Technology has been an integral part of our lives for years now, but what happens when technology starts to make doing work even more difficult.
Patience is waning in all aspects of human interaction; impatience is being felt throughout the whole of society. Society today—today being defined as the late 1980s to the present—has undergone a rapid evolution in information collection, manipulation, storage, and presentation. Life has been transformed into an environment where information is readily available on demand.
As technology has become the focal point for most of the developed world, costs for said technology have decreased rapidly—making them more readily available for people of all ages. As businesses and humans have started to rely more heavily on technology, our personal expectations have been raised across the board in every aspect of our lives. It is this fundamental change in expectation where I identified the topic for my dissertation (in 2001) long before it became a common human problem: Technology Induced Attention Deficit Disorder (TIADD).
When I argued my dissertation about TIADD, I was designing and implementing ERP systems and working with companies to manage the organizational change being caused by technology’s effect on humans. Internet access rates were increasing, and you could get a 128k baud rate at home and 1,544k baud rate at work.
From 2001 to now, we have seen data speeds increase more than fiftyfold. We have also expanded the influence of technology from the workplace, to home, to our back pocket. This transformation in data delivery has created the constant need for immediate gratification of knowledge; we need answers this instant. This need for immediate gratification has a negative effect on human relationships in all aspects of human interaction: from quality to quantity.
TIADD is a new foundation for inefficiency and vulnerability. Entire generations are being trained to rely solely on technology to collect, analyze, process, and distribute information. This is not to say that all technology is inefficient, or even that all people are inefficient at using technology; however, the inefficiencies I am discussing are ones that are created through a lack of planning and understanding of business’s processes and the technologies themselves.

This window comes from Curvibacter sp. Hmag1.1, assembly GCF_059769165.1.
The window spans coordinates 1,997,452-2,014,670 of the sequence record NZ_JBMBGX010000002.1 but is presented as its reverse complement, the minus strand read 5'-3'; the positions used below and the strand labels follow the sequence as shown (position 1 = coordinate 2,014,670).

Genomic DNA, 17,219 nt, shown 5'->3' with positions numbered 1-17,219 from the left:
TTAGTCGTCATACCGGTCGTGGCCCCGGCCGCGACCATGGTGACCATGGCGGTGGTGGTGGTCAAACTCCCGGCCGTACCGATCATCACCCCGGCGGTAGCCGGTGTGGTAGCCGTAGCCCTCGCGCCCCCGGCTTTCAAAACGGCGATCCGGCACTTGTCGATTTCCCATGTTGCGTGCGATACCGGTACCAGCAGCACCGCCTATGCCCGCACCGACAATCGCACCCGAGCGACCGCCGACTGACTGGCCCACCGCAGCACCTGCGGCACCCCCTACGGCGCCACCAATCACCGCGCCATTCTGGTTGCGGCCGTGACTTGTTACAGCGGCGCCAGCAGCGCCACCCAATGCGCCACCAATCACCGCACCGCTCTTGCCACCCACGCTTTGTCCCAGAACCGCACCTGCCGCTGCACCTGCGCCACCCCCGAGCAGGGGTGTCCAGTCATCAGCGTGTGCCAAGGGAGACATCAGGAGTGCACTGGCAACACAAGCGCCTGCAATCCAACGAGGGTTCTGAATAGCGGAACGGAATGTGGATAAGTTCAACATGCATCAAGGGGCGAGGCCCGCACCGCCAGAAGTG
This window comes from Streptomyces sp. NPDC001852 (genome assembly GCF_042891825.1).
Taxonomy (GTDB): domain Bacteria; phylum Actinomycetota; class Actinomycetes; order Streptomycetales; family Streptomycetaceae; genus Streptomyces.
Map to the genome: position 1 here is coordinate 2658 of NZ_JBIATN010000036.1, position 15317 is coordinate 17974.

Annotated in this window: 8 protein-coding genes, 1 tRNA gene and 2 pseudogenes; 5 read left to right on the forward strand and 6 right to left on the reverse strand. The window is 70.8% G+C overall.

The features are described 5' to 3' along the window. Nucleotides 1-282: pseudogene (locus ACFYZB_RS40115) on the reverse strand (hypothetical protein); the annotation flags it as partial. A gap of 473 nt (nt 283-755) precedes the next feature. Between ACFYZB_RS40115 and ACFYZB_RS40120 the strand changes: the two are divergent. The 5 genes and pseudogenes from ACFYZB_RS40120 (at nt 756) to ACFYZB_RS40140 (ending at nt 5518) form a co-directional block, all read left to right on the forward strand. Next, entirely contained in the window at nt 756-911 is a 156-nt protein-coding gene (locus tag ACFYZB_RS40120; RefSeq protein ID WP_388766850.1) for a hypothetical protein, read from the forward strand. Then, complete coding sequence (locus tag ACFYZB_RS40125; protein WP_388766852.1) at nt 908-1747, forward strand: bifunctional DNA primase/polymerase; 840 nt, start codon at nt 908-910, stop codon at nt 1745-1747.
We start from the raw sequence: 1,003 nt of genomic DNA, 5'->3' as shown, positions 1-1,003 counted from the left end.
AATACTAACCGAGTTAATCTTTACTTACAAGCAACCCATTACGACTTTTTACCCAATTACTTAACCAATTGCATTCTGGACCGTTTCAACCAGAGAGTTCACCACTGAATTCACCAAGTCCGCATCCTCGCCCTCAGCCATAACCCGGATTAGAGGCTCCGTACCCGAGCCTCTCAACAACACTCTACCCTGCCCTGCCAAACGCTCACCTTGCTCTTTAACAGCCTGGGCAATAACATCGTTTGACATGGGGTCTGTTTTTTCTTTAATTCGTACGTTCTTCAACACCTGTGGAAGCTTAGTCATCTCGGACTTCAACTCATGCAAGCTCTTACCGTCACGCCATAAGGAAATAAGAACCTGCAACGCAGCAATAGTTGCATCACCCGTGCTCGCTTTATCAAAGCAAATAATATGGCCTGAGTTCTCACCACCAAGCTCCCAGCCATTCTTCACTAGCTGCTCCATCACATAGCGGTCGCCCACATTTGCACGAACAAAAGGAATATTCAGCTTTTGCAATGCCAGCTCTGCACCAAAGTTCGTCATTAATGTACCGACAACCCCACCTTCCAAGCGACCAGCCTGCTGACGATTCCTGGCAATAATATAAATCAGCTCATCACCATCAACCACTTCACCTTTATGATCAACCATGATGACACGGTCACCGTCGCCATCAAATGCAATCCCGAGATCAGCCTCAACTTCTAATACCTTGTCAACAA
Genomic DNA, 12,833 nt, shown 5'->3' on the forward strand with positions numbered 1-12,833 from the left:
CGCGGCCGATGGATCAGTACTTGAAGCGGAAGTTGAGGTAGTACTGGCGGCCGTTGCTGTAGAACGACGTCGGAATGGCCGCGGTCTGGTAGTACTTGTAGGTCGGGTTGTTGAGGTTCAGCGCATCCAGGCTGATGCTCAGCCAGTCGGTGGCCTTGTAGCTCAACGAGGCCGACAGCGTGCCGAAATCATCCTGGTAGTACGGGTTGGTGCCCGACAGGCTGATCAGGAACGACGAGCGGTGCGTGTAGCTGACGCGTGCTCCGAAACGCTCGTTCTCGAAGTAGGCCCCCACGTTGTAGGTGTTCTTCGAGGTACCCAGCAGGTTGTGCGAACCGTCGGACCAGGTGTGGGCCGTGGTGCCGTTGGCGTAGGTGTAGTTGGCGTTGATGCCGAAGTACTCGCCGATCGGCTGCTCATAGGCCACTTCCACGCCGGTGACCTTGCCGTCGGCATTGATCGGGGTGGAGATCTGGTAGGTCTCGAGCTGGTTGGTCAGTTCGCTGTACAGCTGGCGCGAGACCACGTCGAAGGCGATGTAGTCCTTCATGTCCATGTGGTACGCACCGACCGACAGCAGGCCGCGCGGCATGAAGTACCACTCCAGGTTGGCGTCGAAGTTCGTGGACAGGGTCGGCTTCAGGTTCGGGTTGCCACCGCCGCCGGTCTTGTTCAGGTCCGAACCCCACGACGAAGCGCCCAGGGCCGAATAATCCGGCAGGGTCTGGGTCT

Individuals may become vulnerable when technologies are implemented into new systems with inefficiencies. People are psychologically affected by some of the negative impacts of technology. For one, when technology goes astray (as technology can do sometimes because it is not perfect) it places an unnecessary weight of stress on the individual whose job is to fix that technologies inefficiency. This weight stems from the need for immediate gratification in humans demanding technology to work right at that moment, all the time, one-hundred percent of the time.
TIADD is a societal problem and is caused by the introduction and reliance of technology. By this, I mean that individuals who have been diagnosed with ADD or ADHD are not any more susceptible to being succumbed by TIADD than someone who has not been diagnosed with ADD or ADHD. Technology may cause some of their diagnosis to manifest, however I wouldn’t consider them more susceptible than the next person. I do not intend to imply that TIADD is physiological or biological in nature, like ADD or ADHD; however, I do believe that through the evolution of technology and people together, it has a possibility to become a physiological issue.
The sociological effects of TIADD are abundantly clear, to everyone. Society has become reliant on technology to streamline every facet of our lives. This change in the very fabric of business and life has conditioned people to expect results in less time. If—and often it does—technology fails to meet individual, group, or company expectations, negative effects can and will occur. Impatience, distraction, impulsivity, hypersensitivity, lack of development, and uneasiness are just a few of the issues that can occur when technology fails human standards.
As we have evolved with technology, our expectations for performance and our ability to deal with human emotion have caused both personal and business process failures. People have been programmed to rely on technology to solve all their problems and to solve them quickly. People hold back on offering patience or support to others as technology has “cut out the middle man,” per se, and offered faster solutions. These expectations and a general lack of basic human qualities that we once cherished in the workforce can now be defined as TIADD.
What is the solution to this? Exposing the areas in your life where technology creates feelings of anxiety, distraction, or impatience is a good start. Ensure communication with your team is clear, and identify situations where you can engage in more human interaction to slow down your business’ processes.
Dr. Brian Smith is the author of the book Individual Advantages: Find the “I” in Team (CLICK HERE to get your copy). He holds a PhD in organizational psychology, a master’s degree in management information systems, a bachelor’s degree in accounting, and is a certified Six Sigma Master Black Belt Consultant. His company, IA Business Advisors has helped over eighteen thousand clients since 1996.
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